If scientists want to find out how fast a population of bacteria grows, they often measure how their cell count changes over time. However, this method has a major flaw: it does not measure how fast the bacteria multiply or die. Yet these factors are very important for understanding ecological processes. That is why researchers at the Max Planck Institute for Marine Microbiology in Bremen have now taken a closer look at these processes during a spring bloom in the German Bight. In doing so, they challenge some previous dogmas.
The researchers around Jan Brüwer, Bernhard Fuchs and Rudolf Amann investigated the growth of bacteria during the spring bloom off Helgoland using various methods: With the microscope, they counted and identified not only the cells present, but also the frequency of cells that were currently dividing. This way, they were able to calculate how quickly different types of bacteria multiplied in their natural environment.
"We used modern microscopic methods to visualise and count dividing cells in thousands of images," explains Jan Brüwer, who conducted the study as part of his doctoral thesis. "We made use of the fact that a dividing cell has to split its duplicated genome into its daughter cells. Thus, we were able to clearly identify these cells based on the DNA distribution in the cell." This enabled the researchers to determine the growth rates of individual groups of bacteria over longer periods of time.
"The results had some surprises in store for us," says group leader Bernhard Fuchs. "For example, we found that the most common group of bacteria in the ocean, called SAR11, divides almost ten times faster than assumed." Moreover, in many cases the measured growth rates do not match the abundance of the respective bacteria in the water. "If bacteria divide often but are not abundant, it suggests that they are a popular victim of predators or viruses," Brüwer explains. "The timing of bacterial proliferation was also surprising: SAR11 bacteria frequently divided before the onset of the algal bloom in the North Sea. From where they took the required energy to do so is still a mystery."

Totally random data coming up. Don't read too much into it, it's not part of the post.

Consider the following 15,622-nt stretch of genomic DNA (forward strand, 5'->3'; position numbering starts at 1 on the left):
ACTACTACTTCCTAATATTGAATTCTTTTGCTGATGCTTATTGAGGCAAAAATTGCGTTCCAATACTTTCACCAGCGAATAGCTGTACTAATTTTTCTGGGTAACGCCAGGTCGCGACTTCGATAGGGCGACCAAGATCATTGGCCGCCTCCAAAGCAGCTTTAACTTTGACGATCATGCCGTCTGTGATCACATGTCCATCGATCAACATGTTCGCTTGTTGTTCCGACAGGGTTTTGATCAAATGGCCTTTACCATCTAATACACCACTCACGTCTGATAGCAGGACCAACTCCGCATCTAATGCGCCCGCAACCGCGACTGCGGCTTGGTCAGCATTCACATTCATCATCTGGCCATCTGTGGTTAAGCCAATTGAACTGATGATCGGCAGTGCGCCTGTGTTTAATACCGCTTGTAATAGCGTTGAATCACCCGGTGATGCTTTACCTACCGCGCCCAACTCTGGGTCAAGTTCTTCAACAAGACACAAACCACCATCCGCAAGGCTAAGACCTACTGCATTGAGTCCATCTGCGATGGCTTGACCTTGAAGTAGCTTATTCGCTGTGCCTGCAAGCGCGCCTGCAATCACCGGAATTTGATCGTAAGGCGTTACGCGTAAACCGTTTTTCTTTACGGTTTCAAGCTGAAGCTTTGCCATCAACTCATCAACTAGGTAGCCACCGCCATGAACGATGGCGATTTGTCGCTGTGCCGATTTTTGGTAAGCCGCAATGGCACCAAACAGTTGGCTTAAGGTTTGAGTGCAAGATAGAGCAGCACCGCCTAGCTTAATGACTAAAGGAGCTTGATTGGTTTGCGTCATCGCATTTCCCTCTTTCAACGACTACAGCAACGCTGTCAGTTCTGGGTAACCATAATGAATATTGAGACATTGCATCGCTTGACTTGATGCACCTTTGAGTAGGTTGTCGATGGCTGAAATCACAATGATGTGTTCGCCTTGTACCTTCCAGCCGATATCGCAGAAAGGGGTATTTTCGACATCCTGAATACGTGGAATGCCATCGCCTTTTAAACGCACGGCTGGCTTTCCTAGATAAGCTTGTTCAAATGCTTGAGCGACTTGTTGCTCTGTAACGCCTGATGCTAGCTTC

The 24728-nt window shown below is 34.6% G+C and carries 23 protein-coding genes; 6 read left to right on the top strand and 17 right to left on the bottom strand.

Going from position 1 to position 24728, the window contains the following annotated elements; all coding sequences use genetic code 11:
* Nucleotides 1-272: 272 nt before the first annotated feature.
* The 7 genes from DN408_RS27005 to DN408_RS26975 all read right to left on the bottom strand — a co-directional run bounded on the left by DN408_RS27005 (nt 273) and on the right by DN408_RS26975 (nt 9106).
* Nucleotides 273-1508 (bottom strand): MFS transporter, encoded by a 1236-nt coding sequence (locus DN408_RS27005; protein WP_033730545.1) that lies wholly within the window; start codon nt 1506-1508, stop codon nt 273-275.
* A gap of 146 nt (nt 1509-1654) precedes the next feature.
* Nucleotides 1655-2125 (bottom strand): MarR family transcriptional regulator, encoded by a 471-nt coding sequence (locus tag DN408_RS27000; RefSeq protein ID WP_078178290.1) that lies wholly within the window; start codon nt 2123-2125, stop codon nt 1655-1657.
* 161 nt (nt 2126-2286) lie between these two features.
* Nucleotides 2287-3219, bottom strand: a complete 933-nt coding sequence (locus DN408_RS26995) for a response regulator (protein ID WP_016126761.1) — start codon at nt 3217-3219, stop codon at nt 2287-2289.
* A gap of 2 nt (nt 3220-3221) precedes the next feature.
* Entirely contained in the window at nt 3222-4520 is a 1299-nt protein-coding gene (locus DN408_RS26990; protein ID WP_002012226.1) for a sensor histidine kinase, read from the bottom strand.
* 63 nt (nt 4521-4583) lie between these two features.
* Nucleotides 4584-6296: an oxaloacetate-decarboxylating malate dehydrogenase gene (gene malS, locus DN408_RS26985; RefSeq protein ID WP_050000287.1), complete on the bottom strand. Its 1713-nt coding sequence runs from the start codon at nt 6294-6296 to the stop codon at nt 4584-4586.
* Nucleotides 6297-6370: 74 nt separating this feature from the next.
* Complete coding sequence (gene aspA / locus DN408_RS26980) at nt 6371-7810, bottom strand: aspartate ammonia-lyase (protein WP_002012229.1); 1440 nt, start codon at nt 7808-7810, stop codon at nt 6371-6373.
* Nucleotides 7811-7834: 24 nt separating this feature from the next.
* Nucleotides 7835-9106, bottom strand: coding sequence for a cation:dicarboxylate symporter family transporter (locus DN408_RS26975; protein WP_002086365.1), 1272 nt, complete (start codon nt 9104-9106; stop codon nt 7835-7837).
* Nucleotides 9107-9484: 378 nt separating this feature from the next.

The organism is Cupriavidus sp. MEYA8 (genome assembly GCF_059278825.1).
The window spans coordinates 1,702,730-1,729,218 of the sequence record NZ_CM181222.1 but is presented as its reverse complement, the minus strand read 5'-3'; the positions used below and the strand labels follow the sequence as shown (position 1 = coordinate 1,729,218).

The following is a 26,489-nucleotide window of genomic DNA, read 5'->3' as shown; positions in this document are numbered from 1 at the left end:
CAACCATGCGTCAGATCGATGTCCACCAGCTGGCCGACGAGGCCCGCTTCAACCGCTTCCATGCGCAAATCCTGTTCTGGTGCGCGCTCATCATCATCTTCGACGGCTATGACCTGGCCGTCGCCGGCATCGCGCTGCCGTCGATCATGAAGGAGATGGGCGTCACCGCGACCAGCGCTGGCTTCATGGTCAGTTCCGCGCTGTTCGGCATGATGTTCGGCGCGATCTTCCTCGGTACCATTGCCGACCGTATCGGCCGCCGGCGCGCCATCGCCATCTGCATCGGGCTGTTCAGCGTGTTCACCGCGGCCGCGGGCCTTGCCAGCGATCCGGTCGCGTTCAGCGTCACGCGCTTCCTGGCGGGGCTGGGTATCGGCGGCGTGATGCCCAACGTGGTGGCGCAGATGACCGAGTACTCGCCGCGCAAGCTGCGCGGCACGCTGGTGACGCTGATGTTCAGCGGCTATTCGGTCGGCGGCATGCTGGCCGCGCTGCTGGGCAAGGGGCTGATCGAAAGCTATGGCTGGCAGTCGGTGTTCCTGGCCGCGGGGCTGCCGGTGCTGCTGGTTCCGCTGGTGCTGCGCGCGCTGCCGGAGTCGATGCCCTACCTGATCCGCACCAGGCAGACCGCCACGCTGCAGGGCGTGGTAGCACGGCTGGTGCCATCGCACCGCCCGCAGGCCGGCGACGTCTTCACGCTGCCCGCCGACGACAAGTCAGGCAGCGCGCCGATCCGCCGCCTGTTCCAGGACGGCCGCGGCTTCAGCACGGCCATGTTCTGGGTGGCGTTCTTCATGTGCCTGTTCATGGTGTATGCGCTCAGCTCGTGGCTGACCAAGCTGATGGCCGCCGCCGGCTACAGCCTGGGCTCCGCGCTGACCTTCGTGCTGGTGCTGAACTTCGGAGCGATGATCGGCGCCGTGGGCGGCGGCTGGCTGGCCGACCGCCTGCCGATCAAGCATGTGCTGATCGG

Not all bacterial groups behaved as unexpectedly as SAR11; for other groups, the results now collected were more in line with the researchers' expectations -- in their case, growth rates and cell numbers largely matched.
Until now, it has been assumed that SAR11, which have very small cells, get by with little nutrients, do not divide very often and are eaten only rarely because of their small size. In contrast, other larger bacteria, for example the Bacteroidetes, are seen as popular food, multiplying quickly and disappearing just as quickly when predators and viruses get on their trail. The new study by Brüwer and his colleagues paints a very different picture.
"Our results influence our understanding of element cycles, especially the carbon cycle, in the ocean," Brüwer emphasises. "The most abundant bacteria in the ocean, SAR11, are more active and divide faster than previously believed. This could mean that they need fewer nutrients and are a more popular food source for other organisms than suspected. Also, the general turnover of bacteria during algal blooms seems to be faster than we thought."
"This research was methodologically very demanding and it shows how much information you can draw from microscopy images," stresses Rudolf Amann, director at the Max Planck Institute for Marine Microbiology. "I am very proud of the researchers involved for mastering this mammoth task and glad to have the privilege to work with them. The results achieved will trigger many exciting discussions about the ecological relationships during a spring bloom and in the ocean in general."
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